Cornbread is a southern favorite and also the state bread of Tennessee. While it’s not unusual for a cornbread recipe to taste more like cake than bread, it doesn’t have to be high in calories, sugar or fat.
Try lightening up your next baking adventure with this healthier take on a southern classic — we think you and your guests will approve.
The Southern Cornbread Tradition
“Cornbread is the heart, soul and community bread for breaking in the South,” notes Kristina McLean, author of the Tennessee Locavore blog. “We’re as passionate about it as we are about religion and football.”
While McLean goes on to say that family cornbread recipes are often guarded like heirlooms, she does enjoy experimenting.
A New Cornbread
McLean has lightened up her cornbread recipe with some tangy buttermilk, vegetable oil and stone ground yellow cornmeal (augmented by white flour to give it a fluffier texture). Buttermilk is a great source of calcium, protein and riboflavin — which is used to activate enzymes in your cells, helping to drive energy production.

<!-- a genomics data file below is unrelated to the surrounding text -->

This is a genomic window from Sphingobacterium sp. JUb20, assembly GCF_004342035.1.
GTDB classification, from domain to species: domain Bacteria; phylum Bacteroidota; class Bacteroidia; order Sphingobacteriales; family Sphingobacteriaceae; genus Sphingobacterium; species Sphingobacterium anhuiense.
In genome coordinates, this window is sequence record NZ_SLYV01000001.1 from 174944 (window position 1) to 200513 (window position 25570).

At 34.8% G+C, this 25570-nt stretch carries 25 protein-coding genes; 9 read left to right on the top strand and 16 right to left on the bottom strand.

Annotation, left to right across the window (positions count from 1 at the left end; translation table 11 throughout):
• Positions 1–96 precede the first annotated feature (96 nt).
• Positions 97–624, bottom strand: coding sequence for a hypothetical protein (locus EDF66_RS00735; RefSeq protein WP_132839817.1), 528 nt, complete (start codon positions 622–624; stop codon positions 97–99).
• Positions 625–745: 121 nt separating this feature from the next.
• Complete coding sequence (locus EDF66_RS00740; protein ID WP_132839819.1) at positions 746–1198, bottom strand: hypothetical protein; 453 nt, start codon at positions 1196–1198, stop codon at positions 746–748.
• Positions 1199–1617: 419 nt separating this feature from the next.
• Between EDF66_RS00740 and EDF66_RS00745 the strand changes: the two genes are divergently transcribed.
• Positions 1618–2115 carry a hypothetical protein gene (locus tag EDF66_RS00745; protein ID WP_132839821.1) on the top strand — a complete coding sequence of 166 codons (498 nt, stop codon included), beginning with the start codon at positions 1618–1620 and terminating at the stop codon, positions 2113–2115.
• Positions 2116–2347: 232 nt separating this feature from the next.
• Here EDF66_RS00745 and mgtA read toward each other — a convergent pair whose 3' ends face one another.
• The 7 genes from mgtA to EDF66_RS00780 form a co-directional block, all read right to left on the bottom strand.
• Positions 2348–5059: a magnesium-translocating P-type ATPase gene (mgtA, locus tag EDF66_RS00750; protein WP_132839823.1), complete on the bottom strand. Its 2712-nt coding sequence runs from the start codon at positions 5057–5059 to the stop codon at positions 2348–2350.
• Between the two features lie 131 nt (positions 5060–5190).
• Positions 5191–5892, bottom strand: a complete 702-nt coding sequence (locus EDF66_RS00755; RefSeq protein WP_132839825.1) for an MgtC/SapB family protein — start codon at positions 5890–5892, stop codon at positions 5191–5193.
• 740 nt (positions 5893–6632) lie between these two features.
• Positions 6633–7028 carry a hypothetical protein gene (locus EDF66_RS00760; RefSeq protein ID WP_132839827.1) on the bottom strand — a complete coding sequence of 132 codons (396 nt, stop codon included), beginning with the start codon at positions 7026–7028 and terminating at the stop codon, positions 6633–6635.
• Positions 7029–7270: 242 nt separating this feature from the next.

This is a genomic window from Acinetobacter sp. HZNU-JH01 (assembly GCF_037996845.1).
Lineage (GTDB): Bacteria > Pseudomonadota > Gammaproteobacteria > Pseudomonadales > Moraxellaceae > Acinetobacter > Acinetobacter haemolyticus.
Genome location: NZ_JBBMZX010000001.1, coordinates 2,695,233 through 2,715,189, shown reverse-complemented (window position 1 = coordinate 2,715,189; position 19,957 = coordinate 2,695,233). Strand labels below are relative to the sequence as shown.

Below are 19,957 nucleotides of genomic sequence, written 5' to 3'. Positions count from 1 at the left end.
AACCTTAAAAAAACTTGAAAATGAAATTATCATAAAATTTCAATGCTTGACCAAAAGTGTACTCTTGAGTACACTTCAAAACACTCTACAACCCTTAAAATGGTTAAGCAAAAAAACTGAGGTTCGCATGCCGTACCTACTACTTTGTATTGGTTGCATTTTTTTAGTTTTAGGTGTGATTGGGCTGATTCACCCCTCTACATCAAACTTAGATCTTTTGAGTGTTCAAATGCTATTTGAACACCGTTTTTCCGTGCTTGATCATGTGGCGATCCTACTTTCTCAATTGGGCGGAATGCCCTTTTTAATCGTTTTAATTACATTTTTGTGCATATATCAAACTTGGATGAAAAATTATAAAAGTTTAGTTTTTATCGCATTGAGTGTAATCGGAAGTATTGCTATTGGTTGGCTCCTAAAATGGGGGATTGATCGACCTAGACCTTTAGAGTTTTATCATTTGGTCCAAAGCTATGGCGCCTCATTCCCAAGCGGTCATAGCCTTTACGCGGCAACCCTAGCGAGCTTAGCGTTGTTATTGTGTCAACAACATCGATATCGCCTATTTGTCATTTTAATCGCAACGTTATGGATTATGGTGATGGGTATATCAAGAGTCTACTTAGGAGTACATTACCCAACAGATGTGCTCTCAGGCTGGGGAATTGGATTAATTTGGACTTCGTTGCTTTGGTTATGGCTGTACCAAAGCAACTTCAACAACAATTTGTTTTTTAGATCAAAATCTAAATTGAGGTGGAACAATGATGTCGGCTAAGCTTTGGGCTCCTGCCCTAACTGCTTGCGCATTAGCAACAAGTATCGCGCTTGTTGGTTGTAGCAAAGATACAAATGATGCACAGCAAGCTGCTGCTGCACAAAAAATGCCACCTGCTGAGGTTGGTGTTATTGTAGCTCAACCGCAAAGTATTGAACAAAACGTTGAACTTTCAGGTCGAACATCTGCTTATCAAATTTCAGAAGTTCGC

Tricks of the Trade
McLean also suggests a hot oven — set at 375 degrees Fahrenheit — to give you the crisp crust that’s the hallmark of any good southern cornbread.
Also, try using freshly ground cornmeal to reduce the need for additional sugar. If you’re stuck with bagged cornmeal, consider swapping out refined white sugar for honey. You may find you need less than you think, as Americans tend to consume more sugar than we need.
She also advises not to over-mix the ingredients in your batter. Just mix it long enough until the large pockets of dry flour are combined with the batter. Having small lumps in your batter is okay, as excessive stirring can make your cornbread tougher than you’d like.
Bake in a hot, butter-brushed skillet and enjoy warm with a drizzle of local, wildflower honey or a good bowl of your favorite chili.